Christine Tjahjadi-Lopez is the founding director of “Bloggers Against Social Injustice,” and blogs about faith and fashion on her blog, “Beyoutiful Hope.” An earlier Muse, Cammy Nelson, cited her as an inspiration and we can see why! Not only does she live her ideals, she uses her voice to inspire others to live theirs. As an active advocate for fair and ethical fashion, she advocates for changes small and large that can make the world a better, healthier, more ethical place.
- Age: 23 going on 8/40 (depending on the day)
- Location: New York City
- Field of Interest: International Trade and Ethical Fashion
- What Inspired You Today? Today I was inspired by my mom. She is such a hard worker and it seems like she never stops. Between bettering herself physically and spiritually on top of her day job, she is simultaneously working on her Ph.D. and I just don’t know how she does it all. I definitely get that “go-getter, always-try-your-hardest” spirit from her!
- What’s Your Favorite Thing About Yourself? I love that I can always laugh and that I am very self-driven. God has blessed me with the opportunity to share many joyful moments with others and to also inspire others to see joy in the mundane. I am definitely a goofball, and a kid at heart. I would say that my online persona through my blog is much more polished than if you were speaking to me in person. I like that in one moment I may be studying hard-core, blocking out the world, and in the next moment I would be leaning over to my friend asking her to imagine what life would be like from the perspective of a stick bug. This funny point of view that I hold definitely keeps my life interesting. As far as being self-driven, I was always told that doing my best, and trying my hardest not only honors God, but utilizes the many talents I was given as an individual. At times, this becomes stressful for me, which is why I am now learning methods to take life more chill, while still doing my best. An important lesson I learned recently is that trying your best and always going a step beyond is important, but without a healthy body, happy mind and whole spirit you really aren’t being you while at work. This is why sometimes it’s very important to put yourself first. :)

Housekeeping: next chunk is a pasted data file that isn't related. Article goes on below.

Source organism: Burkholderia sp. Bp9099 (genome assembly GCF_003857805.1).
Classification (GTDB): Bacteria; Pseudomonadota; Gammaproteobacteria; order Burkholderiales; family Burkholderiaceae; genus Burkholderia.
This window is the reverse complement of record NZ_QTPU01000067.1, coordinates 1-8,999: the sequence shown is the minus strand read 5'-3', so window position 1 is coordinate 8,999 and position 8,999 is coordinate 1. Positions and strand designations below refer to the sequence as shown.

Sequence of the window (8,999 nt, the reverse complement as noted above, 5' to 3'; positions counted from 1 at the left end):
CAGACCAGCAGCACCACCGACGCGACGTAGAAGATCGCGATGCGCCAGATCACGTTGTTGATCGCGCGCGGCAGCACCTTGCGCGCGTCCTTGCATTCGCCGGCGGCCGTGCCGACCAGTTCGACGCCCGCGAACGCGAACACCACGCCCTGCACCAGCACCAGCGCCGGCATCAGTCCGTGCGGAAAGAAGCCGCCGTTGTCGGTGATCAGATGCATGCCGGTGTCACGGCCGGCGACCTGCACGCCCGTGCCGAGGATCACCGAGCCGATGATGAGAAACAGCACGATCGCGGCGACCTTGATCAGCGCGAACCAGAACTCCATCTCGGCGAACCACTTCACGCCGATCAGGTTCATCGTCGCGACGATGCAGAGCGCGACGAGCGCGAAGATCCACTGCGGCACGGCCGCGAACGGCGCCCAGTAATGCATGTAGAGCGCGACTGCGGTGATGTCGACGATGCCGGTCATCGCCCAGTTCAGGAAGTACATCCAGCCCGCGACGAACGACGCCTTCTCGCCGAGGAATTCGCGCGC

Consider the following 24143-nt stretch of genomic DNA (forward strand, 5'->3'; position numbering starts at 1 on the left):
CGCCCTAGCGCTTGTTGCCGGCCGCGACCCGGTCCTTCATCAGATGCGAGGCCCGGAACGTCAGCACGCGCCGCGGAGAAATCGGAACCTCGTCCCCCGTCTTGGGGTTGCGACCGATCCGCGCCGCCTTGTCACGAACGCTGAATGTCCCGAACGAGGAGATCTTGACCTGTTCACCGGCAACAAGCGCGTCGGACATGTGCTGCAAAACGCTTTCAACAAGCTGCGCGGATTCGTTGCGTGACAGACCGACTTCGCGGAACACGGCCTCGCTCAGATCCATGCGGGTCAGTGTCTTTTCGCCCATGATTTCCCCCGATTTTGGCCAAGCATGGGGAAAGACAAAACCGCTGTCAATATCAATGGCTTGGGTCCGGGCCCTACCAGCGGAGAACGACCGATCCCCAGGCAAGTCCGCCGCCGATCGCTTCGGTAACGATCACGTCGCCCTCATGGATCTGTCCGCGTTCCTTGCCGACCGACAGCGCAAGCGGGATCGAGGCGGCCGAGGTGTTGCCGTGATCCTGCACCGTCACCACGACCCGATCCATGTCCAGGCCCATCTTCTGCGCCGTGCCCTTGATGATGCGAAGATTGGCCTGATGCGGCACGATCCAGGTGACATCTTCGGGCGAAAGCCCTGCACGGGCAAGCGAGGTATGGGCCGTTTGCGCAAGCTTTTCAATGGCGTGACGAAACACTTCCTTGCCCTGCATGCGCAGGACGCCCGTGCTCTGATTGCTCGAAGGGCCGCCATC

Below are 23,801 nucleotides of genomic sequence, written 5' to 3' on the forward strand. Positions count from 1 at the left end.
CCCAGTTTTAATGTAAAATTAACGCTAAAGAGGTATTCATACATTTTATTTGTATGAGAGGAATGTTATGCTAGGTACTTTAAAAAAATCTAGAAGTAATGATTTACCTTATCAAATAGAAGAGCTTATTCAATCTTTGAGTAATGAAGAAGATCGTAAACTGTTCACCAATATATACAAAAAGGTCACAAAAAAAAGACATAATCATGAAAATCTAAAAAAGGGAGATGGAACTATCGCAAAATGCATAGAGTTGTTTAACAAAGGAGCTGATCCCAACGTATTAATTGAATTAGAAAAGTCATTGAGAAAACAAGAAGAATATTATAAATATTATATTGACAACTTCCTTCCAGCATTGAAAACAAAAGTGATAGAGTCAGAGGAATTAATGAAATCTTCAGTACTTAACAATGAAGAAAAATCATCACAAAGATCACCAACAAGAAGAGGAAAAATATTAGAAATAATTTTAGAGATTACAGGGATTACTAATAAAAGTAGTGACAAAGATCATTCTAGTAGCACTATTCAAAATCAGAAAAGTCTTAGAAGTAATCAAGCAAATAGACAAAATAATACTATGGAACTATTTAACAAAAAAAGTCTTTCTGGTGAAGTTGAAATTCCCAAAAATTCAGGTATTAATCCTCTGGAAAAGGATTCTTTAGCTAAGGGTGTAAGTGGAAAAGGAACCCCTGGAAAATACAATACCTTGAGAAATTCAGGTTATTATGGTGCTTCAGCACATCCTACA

1. You are a passionate advocate for ethical fashion. What does that mean? How is it different from other kinds of fashion, i.e. fast fashion or even high fashion, and why is it important to know the difference?
The term ethical fashion is still being defined. However, to me ethical fashion is fashion with responsibility (for the workers, the environmental impact production has, how companies affect communities they locate in, and overall transparency).
2. As a Christian, is there a relationship between your emphasis on sustainability and environmental awareness and your religious beliefs?
My faith is the most important thing to me and I am definitely growing every day. I am a believer in Jesus Christ, and His teachings. As such I always try my best to care for others and show them love, including those in most need (although I have to say I do not always succeed).
Looking at the injustices of workers and determent to the environment caused by and in the fashion industry, I feel that this responsibility to care for others transfers over to how clothing is made. I actually began fashion blogging for fun, but once I realized the relationship between human trafficking and the fashion industry, in the form of labor trafficking and child labor, I decided to become an anti-human trafficking advocate in my local community and an ethical fashion consumer, and thus an ethical fashion blogger.
3. For many, the idea of “ethical fashion” may bring to mind images of tie-dye and dreadlocks. However, you embody a different reality! What would you say to people who may have a narrower understanding of ethical and sustainable fashion?
I just had a conversation about exactly this with my cousin yesterday! People like that do still exist. However, it is now 2015, and just as all things, fashion has greatly diversified! Ethical fashion offers minimalist chic modern styles (Yarina from Fashion Hedge), minimalist luxury styles (Elizabeth from The Note Passer), casual basics (Hannah from Life Style Justice), eclectic styles (Katie from Eco Vintage), vintage styles (Leah from Style Wise), sustainable living mom styles (Wendy from Moral Fibres) and my boho casual style (at Beyoutiful Hope)!
I will say that my style is a mix of casual boho and basics with a splash of color. So yes, that dreadlocks style still exists, but it is no longer the rule. Definitely check out my list of ethical fashion bloggers to see for yourself!